Reading notes and a remarkable book…

I am doing something quite rare for me. I am reading slowly! I am reading through Why Can’t We Be Friends (Aimee Byrd) and I am actually taking my time through it. It is really quite remarkable. Normally, it takes me a few hours to read through a book, but I find myself reading one or two sections at a time and thinking deeply about it.

Here are some things I would like to say. If you do not understand the relationship between faith and works, read this book.

If you do not understand what purity is, read this book.

If you are unclear about the gospel, read this book.

Aimee has done something very rare here. She has written a book about the relationships between men and women and has applied the Reformed Doctrine of the Holy Spirit and our sanctification to the relationship of the sexes. I have never seen anyone do that before.

Every other book I’ve read is EITHER about sanctification, OR it is about the rules on how to keep yourself pure through the law – but to connect purity with the GOSPEL?? and the work of the HOLY SPIRIT??

It is almost like she knows something about theology and the Gospel of Jesus Christ and the work of the Holy Spirit!

You can tell she is on the right track because modern Pharisees are apparently ready to string her up for it. When the gospel is taught, the Judaizers always light the torches and sharpen the pitchforks.

But she is absolutely right. Our purity is in our relationship with God, not in outward, extra biblical rules. In fact, the extra biblical rules, like the Billy Graham rule, simply give the appearance of purity without dealing with the more difficult problem of the heart. The gospel goes to the heart.

At any rate, I haven’t finished yet. I am still thinking through her brilliant chapter on purity, and thinking about what Jesus said,

“Blind Pharisee, cleanse first the inside of the cup, so that the outside also may be clean.” (Matt. 23:26 NAB)

Go buy this book. Read it slowly, and then read it again.

By the way, this isn’t a book review. I haven’t written one of those since college and don’t even remember how. I said that I would never write one again, and I have kept my promise to myself. This is simply a note of my thoughts so far and my recommendation to you.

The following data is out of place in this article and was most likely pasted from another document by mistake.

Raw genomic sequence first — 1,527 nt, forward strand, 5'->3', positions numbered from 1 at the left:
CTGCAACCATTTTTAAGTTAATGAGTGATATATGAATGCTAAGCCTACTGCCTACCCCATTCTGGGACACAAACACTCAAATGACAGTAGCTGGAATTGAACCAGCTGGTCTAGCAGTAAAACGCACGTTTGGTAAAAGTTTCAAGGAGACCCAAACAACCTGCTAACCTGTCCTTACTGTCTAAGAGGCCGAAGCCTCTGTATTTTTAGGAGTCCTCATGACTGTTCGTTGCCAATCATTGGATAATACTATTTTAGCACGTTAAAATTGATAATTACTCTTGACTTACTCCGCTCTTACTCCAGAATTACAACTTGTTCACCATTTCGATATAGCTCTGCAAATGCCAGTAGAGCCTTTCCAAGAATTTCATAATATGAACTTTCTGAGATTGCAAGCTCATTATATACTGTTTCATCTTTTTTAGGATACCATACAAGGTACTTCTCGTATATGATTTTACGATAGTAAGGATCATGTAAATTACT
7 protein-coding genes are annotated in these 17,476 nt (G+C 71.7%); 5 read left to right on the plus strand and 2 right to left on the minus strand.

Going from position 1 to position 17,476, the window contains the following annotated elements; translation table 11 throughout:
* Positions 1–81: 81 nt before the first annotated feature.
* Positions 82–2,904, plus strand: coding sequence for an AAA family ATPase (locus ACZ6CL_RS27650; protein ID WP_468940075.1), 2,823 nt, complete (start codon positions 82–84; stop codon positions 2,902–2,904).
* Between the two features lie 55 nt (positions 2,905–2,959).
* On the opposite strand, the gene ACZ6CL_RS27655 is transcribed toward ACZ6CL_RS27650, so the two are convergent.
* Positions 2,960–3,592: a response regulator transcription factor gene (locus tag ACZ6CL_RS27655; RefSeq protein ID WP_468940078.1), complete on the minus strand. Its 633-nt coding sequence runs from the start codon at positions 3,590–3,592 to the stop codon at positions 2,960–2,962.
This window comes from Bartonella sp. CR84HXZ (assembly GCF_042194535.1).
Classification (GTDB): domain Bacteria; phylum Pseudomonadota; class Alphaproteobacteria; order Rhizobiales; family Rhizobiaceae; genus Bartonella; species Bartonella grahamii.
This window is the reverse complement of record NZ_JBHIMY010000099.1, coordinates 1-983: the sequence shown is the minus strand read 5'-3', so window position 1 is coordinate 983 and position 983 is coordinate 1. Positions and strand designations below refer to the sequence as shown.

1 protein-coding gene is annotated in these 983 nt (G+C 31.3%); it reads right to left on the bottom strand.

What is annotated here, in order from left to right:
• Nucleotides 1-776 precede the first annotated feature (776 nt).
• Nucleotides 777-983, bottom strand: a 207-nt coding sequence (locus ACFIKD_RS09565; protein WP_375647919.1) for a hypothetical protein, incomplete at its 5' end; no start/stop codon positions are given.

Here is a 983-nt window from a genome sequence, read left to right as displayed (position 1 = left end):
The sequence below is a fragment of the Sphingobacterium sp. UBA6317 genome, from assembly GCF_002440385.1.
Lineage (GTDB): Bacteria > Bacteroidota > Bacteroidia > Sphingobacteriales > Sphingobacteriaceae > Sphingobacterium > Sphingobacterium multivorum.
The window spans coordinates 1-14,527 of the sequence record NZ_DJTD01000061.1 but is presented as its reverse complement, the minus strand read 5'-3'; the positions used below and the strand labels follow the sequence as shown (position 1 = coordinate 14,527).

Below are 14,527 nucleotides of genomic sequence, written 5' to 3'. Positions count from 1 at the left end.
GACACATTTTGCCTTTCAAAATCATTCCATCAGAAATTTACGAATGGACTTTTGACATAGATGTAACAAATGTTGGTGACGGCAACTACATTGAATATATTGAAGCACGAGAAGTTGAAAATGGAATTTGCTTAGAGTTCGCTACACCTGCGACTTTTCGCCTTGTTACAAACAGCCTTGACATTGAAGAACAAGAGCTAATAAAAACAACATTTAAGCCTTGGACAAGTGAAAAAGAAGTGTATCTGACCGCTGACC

Fabulous book, so far. (If she gets goofy towards the end, I’ll let you know – but I’m not expecting her to).

Thank you, Aimee, for writing it.



Filed under Book Notes

7 responses to “Reading notes and a remarkable book…

  1. Thanks, Sam. I’ve been going slowly too, and setting it aside a few times because it’s kind of triggering. Some of the negative reviews and critics strewn about the internet are also just like just pouring salt on old wounds.

    It’s kind of sad, but the one thing I think every woman I’ve ever met really wants more than anything else in the world, is to simply not be viewed with such contempt.

    So. I really appreciate your positive review and I think this is a conversation we really need to be having. I’m grateful Aimee wrote it.

  2. anonymous

    “You can tell she is on the right track because modern Pharisees are apparently ready to string her up for it. When the gospel is taught, the Judaizers always light the torches and sharpen the pitchforks.”

    I love it, “Light the torches and sharpen the pitchforks.” That they do!

    Your blog is such a delight. I learn a lot. I also laugh. It’s marvelous.

  3. Thank you for sharing and the recommendation. This may be a good read for me? I have been ridiculed for thinking and living purely. There was a time where the man I married eventually admitted that he had watched me and knew that he could trust me because he could see my devotion to the Lord was so important to me. This is why it is so painful to now be abandoned emotionally by ‘him’ and the children … and the ‘c’hurch.

  4. Thank you for sharing! I am always looking for solid books on the way of Jesus

  5. Bunkababy

    Thanks Sam. I don’t normally read books. I might pick this one up.

  6. Pingback: You Don’t Have to Lie To Me…. | See, there's this thing called biology...

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